Local single father Robert “Bob” Barron, senior financial advisor at A/B Investments, confided to a friend last week over lunch that he was struggling to handle the strain of massive embezzlement and the needs of his growing son.
“They grow up so fast, you know?” Barron was overheard saying to close friend Danny Planvally. “You start at one checking account with only 3,500 dollars stolen from a crummy old asshole’s retirement account, and then all of a sudden it’s eight years and four 8,000,000 dollars offshore accounts later, and I’m missing Leland’s birthday party.
“Jesus, he’s already 14,” he went on. “Where am I going to find the time to take him to soccer practice, to make sure he’s doing his homework, and to meet his friends? I’m spending most days rerouting money from new clients through old clients’ accounts into my personal account, and I’m spending most nights figuring out how to dodge the SEC, for Christ’s sake.”
As a senior financial advisor, Barron has largely unrestricted control over most accounts at A/B Investments in the “Family Income Below 60,000” bracket; he has used this control to illegally siphon increasingly large sums of money into his own accounts.
“I just wanted to get more things done around this town,” said Barron on the usage of the thieved funds. “Helping to get the most qualified city council members elected, funding a program for healthier school lunches, pushing along the land rights to get that casino built — these things take money!”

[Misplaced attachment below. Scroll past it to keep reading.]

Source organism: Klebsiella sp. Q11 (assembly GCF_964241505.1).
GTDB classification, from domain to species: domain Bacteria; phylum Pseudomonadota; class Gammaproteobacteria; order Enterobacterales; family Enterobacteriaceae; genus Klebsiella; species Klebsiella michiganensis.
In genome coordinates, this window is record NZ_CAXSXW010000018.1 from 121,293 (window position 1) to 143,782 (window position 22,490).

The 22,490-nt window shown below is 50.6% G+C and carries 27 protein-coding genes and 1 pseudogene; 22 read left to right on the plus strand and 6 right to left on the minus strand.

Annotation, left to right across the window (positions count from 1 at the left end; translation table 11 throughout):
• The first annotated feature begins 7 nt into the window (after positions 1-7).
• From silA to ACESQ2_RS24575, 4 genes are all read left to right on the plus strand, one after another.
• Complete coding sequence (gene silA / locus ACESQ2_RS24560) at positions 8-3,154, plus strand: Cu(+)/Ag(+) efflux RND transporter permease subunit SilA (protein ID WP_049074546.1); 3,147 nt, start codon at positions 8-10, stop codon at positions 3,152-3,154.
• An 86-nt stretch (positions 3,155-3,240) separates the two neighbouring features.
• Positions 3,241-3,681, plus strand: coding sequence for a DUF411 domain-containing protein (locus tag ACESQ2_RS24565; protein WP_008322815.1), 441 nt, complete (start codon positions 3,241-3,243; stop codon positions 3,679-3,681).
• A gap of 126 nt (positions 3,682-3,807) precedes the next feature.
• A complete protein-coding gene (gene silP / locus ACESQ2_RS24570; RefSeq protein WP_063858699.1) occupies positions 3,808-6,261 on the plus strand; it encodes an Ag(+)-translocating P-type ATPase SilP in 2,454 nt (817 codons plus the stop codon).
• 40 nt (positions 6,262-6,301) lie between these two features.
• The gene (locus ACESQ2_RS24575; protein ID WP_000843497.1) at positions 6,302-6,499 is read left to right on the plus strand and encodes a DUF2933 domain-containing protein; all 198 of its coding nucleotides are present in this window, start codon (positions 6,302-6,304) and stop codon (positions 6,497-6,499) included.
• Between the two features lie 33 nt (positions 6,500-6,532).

However, Barron revealed that he had been harboring worries about the visibility of his high spending over the last couple years.
“And what if I get caught and convicted?” he asked, frantically taking a sip from his glass of Saint Vivant Grand Cru 2007 Pinot Noir to calm himself. “Who’s going to take care of Leland if I’m in jail? How could I burden my poor parents with this, after they’ve worked so hard all their lives to raise me and lead me to success? And Jane definitely isn’t coming back, not after the divorce.”
“Oh, it was just some mild infidelity, nothing crazy,” he responded when Planvally asked why Barron and his ex-wife separated. “What? No, not Fidelity Investments, but screw them too — those fuckers have poached four clients from me already this year.”
Barron’s son, Leland Barron, is a ninth grader at local Copley-Ivy High School.
“Yeah, it’s not like Dad’s been around too much, but that’s ‘cause he’s working so hard,” Leland Barron said during an academic counseling meeting. “I know he’s just trying to give me the privileged life that his immigrant parents fought so hard to give him.
“Sure, I wish he didn’t leave me stranded at school those three times. Sure, I wish we were actually close enough to talk, really talk: about school, about the cute kids in my grade, about my future career. But he’s trying his best — he really is.”
At the end of lunch, as Robert Barron absentmindedly chewed on his last bite of foie gras, he mused over whether to move away from large-scale embezzlement and into more manageable ventures in order to better accommodate his son’s “needs.”
“What if I go small-time instead, start taking coins from laundry machines at apartment complexes?” he mused. “Ten units per apartment, 2.50 dollars per load, one load per unit per week, that’s 13,000 dollars a year. I should only take half a week to avoid suspicion, so with three apartments every week, that’s… almost 20,000 dollars a year. Hey, I could get a college fund going for Leland with that.”